RSS: The army forces eventually decided to side with the people, but I wouldn’t say they did this because they appreciated our cause. It was a strategic move. In February they organized the referendum for constitutional revision (I’ll add) which was actually a very smart thing, not for our cause but for theirs. We didn’t want this referendum, but it was still held. Nevertheless, it was the first opportunity for the people to go out and vote for something and many were excited to have this chance. But this referendum divided the country in two. Basically, on one side people were made to think a good Muslim should definitively vote “yes” if one wants stability and to reach Heaven. The other camp, where most intellectuals and the young activists found themselves in, proved to be a minority, something like 20%. This was the start of a divide that continues to this day, the people learned to see themselves either on the side of Islam or not. What the Army truly succeeded in doing was to create this divide in the minds of the people. Every time they target a sector of the people, insisting that they support your cause against that other part that is your enemy, they simply play out this strategy of permanent division and fear.
The army officially says it is a secularist force and praises the Turkish model. This is why many Coptic voices support them, mainly as a means to secure for themselves protection from the Islamists. But there are exceptions, when other groups are targeted to attract their support for the armed forces. Before the revolution the army was hidden in a thick shadow, you never knew anything about it, the media was banned from reporting anything about this institution. I remember once a report went through, about bad labor conditions in the army and those who dared such a leak were tried in a military court. We never knew anything about the army. They are finally out, we now talk about them, but we have no history with them at least since our last war, since 1973.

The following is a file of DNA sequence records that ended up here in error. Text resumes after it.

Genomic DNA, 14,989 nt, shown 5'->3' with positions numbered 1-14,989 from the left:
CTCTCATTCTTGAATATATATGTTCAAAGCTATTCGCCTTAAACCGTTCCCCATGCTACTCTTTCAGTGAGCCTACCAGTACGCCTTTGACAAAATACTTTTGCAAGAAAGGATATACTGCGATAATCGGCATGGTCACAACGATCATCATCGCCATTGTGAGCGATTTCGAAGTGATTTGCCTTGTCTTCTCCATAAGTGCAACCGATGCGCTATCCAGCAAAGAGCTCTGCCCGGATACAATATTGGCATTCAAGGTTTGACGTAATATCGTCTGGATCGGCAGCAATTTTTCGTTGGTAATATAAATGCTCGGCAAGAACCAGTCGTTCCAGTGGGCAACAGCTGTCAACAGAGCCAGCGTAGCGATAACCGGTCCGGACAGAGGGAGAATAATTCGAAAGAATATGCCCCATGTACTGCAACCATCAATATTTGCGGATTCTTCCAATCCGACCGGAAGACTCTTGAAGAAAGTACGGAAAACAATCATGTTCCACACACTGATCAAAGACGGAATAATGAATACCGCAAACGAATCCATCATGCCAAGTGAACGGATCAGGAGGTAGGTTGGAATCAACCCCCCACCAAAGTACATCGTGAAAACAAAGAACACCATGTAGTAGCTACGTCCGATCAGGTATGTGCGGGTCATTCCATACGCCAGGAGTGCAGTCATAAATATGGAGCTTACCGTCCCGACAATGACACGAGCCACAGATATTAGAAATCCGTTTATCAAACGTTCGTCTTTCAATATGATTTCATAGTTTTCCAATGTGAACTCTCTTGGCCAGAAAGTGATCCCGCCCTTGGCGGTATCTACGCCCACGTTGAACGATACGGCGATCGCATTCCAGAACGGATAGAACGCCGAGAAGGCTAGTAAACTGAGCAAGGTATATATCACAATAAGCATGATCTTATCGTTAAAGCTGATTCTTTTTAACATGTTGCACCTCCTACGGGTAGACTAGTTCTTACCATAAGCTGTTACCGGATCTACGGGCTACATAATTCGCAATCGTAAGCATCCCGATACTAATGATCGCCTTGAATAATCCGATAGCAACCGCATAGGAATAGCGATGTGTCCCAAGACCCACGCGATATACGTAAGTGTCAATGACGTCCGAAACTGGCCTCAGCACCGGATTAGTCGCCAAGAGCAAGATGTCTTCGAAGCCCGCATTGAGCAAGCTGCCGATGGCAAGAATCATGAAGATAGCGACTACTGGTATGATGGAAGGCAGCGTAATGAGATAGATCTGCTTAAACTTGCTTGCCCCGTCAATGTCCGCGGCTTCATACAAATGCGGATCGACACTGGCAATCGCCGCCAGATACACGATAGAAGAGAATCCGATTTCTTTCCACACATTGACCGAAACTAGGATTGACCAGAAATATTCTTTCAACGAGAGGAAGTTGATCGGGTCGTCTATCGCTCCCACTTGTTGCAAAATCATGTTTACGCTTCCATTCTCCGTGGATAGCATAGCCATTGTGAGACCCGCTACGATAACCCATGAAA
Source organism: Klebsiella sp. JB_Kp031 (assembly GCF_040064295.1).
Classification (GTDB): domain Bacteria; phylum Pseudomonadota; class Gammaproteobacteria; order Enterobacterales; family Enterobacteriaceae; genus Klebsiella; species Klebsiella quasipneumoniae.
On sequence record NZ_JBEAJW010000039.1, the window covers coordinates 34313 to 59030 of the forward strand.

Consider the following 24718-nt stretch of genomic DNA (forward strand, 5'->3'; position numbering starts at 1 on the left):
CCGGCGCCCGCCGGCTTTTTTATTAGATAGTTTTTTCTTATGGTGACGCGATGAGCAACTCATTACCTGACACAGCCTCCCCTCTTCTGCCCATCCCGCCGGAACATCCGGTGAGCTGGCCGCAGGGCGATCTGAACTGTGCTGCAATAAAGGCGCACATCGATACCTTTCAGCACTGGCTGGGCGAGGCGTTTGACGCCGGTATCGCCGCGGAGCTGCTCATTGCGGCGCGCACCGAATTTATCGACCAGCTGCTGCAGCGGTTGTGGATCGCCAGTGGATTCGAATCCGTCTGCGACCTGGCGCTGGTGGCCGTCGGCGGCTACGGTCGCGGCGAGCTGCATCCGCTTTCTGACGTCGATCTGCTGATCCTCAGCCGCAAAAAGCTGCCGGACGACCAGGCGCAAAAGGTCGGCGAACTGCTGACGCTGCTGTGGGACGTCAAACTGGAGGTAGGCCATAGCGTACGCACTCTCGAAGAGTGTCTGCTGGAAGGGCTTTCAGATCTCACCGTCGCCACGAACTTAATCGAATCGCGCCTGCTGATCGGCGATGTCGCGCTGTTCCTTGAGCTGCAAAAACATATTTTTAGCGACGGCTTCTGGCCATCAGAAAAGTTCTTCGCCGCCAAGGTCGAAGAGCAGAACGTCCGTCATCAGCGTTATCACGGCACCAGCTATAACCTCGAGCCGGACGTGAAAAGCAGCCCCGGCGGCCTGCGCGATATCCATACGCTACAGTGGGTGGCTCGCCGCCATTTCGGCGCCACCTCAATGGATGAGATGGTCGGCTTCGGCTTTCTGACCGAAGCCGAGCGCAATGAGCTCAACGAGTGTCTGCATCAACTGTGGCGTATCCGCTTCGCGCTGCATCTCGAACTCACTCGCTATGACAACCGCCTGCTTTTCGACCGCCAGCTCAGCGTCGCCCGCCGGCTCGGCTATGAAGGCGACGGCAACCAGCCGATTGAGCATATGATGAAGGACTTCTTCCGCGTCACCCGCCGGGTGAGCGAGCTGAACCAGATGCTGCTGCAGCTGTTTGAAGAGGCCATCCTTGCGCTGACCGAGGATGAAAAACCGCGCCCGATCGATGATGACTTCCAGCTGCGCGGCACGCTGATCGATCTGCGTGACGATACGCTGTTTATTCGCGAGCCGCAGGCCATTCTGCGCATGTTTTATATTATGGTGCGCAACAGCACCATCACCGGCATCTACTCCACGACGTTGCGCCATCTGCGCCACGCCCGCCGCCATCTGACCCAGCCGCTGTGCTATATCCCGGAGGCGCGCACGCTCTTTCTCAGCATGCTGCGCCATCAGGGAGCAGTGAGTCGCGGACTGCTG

Actually, I would say for most of us there is a distinction between the Egyptian army and the SCAF. Our army is composed of our own people, I mean my brother, my cousin, my class-mate and for now you can’t do anything about the obligatory conscription. So most of us are skeptical when we hear that the army was in favor of the revolution and sided with the people for the sake of the people. The army didn’t respond to Mubarak’s order to shoot at us not that much because they like us, the high ranks I mean, but because they knew the soldiers would refuse to use bullets against their families and a coup d’Etat might occur against those high ranking generals. And seriously now, the military high ranks could not support us, they are all over 70 years old, they were always loyal to Mubarak, they are his guys. So SCAF didn’t protect the revolution, they just protected themselves.